One of our favorite things to do with our smartphones, taking pictures of nature and the beautiful wildlife that we encounter every day, can now contribute to research on the travel habits of monarch butterflies.
Monarch butterflies, known for their bright orange wing patterns, have some of the most impressive migration patterns in the natural world. The petite insects, which each weigh less than a quarter of an ounce, migrate from northern latitudes during the late summer and fall months and fly thousands of miles to winter destinations in southern California and Mexico. Their migration route takes them through Maine, and researchers at the University of Maine Graduate School are hoping to collect data on monarch migration to be able to anticipate which areas along the eastern coastline are most suitable for monarchs during their southern migration.
The app is called the Monarch Model Validator and was created by Drew Rosebush, a former UMaine master’s student. After Rosebush took a class that focused on graphic information system data with Dr. Kate Beard-Tisdale, the graduate coordinator for the masters and doctorate programs on spatial information science, he worked closely with other UMaine graduates to hone the app’s abilities.
Rosebush, along with two other UMaine postgraduates, worked with Brandon Boxler and Cynthia Loftin to perfect the app’s capabilities. Boxler is currently pursuing a master’s degree in ecology and environmental science, and works closely with Loftin, who is an associate professor of wildlife ecology at UMaine. Loftin is also the leader of the United States Geological Survey Maine Cooperative Fish and Wildlife Research Unit.
The research project, while tracking migration patterns and rest sites for monarch butterflies, is also attempting to learn more about monarch butterflies in order to address the decline in populations which has been noted in past years.
According to Boxler, the monarch population has seen a steep drop and researchers have noted that the number of monarchs that successfully complete their 3,000-mile migration has dropped nearly 90% in the past two decades.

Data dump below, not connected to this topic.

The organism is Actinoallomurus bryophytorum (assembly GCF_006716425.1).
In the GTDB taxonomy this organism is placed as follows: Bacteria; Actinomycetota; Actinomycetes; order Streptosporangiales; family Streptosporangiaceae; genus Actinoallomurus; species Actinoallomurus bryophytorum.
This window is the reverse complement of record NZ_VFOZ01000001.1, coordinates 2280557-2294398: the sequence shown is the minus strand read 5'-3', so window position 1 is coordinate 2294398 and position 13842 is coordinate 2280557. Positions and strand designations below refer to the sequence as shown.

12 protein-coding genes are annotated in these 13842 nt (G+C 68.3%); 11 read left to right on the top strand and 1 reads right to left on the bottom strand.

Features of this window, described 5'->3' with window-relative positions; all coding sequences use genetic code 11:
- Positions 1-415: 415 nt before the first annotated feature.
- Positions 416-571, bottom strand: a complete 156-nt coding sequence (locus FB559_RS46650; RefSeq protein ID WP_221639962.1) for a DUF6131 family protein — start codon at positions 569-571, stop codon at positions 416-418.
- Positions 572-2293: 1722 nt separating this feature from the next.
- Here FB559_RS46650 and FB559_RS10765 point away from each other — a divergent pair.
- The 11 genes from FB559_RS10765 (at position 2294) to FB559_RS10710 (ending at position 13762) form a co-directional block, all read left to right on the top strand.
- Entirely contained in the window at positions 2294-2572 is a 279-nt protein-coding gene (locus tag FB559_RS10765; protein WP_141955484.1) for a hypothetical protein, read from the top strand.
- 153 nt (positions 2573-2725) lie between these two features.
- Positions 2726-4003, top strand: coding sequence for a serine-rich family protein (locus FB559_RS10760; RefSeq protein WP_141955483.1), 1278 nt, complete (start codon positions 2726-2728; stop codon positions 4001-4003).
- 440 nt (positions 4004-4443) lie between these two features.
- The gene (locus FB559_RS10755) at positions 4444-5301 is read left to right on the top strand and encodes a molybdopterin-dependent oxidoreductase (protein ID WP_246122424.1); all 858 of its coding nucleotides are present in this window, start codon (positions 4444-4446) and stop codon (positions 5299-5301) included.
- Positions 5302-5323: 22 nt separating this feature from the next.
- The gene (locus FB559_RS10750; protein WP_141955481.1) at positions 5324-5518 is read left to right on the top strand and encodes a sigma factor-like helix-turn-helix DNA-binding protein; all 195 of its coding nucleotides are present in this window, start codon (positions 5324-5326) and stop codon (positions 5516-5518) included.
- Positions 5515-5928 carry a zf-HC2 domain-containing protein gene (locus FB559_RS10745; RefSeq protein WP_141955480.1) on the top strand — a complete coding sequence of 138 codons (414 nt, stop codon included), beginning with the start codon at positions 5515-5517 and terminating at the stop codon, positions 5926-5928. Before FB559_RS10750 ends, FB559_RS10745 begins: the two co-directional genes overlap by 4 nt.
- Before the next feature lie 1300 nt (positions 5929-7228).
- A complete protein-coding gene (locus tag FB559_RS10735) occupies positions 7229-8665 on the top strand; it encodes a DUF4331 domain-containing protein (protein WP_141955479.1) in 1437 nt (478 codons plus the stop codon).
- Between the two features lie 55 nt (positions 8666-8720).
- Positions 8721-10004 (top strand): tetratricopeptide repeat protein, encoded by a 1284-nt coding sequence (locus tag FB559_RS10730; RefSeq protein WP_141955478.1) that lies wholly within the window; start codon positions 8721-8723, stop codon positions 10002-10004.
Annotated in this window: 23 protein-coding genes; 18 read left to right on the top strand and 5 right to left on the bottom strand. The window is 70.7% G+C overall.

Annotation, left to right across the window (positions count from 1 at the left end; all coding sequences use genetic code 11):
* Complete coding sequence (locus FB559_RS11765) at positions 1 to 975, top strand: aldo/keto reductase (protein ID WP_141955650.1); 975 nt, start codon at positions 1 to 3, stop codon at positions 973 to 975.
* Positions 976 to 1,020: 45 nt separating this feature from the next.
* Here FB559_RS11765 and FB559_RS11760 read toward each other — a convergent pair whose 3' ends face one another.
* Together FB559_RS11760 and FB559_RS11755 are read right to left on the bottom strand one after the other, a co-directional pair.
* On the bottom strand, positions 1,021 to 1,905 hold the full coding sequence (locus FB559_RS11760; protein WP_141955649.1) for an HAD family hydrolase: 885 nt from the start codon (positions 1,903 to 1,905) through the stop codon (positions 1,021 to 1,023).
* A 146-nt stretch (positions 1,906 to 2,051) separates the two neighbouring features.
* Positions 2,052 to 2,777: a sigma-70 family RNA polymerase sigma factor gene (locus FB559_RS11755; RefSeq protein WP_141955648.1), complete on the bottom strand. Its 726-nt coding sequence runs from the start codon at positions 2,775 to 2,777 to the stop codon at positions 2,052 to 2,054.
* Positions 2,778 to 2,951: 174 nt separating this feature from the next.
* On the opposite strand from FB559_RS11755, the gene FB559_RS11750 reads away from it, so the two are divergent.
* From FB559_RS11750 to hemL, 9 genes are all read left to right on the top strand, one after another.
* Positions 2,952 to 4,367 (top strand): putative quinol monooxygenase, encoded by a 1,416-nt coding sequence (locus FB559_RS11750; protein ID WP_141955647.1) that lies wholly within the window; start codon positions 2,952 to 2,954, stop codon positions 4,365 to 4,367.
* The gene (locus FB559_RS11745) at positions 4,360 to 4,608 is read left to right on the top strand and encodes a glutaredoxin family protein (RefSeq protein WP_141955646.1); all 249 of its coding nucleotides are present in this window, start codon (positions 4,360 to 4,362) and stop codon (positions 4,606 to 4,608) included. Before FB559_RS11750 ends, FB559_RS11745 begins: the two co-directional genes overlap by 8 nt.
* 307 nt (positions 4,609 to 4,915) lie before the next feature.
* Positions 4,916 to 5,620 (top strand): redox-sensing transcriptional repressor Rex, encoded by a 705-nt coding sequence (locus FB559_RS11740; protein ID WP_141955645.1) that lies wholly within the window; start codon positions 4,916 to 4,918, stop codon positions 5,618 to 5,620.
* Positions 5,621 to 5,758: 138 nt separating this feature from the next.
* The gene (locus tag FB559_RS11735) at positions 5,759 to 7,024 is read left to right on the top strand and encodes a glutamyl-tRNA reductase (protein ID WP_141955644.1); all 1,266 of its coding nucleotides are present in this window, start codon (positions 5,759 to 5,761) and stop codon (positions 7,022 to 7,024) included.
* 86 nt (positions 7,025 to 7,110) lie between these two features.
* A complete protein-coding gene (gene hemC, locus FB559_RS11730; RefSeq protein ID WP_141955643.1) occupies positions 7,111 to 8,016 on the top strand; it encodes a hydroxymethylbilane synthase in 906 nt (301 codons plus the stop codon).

“The monarch migration is declining because the overall number of monarchs is declining,” Boxler told the Maine Edge. “There are many causes for the decline, including loss of overwintering habitat due to logging, loss of breeding habitat — native milkweed — to herbicides, as well as exposure to pesticides, disease and parasites/parasitoids.”
The app, by gathering data collected over a large area of land by citizen scientists, can help determine which areas monarchs are choosing as their rest areas during their long flight. The program seeks to gather data on areas of migration from Maine to Georgia, which means that citizen scientists’ feedback through the app can help the research team collect more thorough information.
Through the app, anyone can visit areas where there is a high likelihood of monarchs resting during their migration. You can take pictures of monarchs that you see in the area and report information that you notice. Using this method of data-gathering, the research team will then be able to compare projected data to actual data on monarch migration habits, population size and environmental factors.
Instructions on how to download the app, which is supported on both android and iOS systems, can be found at https://umaine.edu/mainecoopunit/monarch-model-validator/. More information on the Monarch Model Validator can be found on the USGS Maine Cooperative Fish and Wildlife Research Unit page on the UMaine website.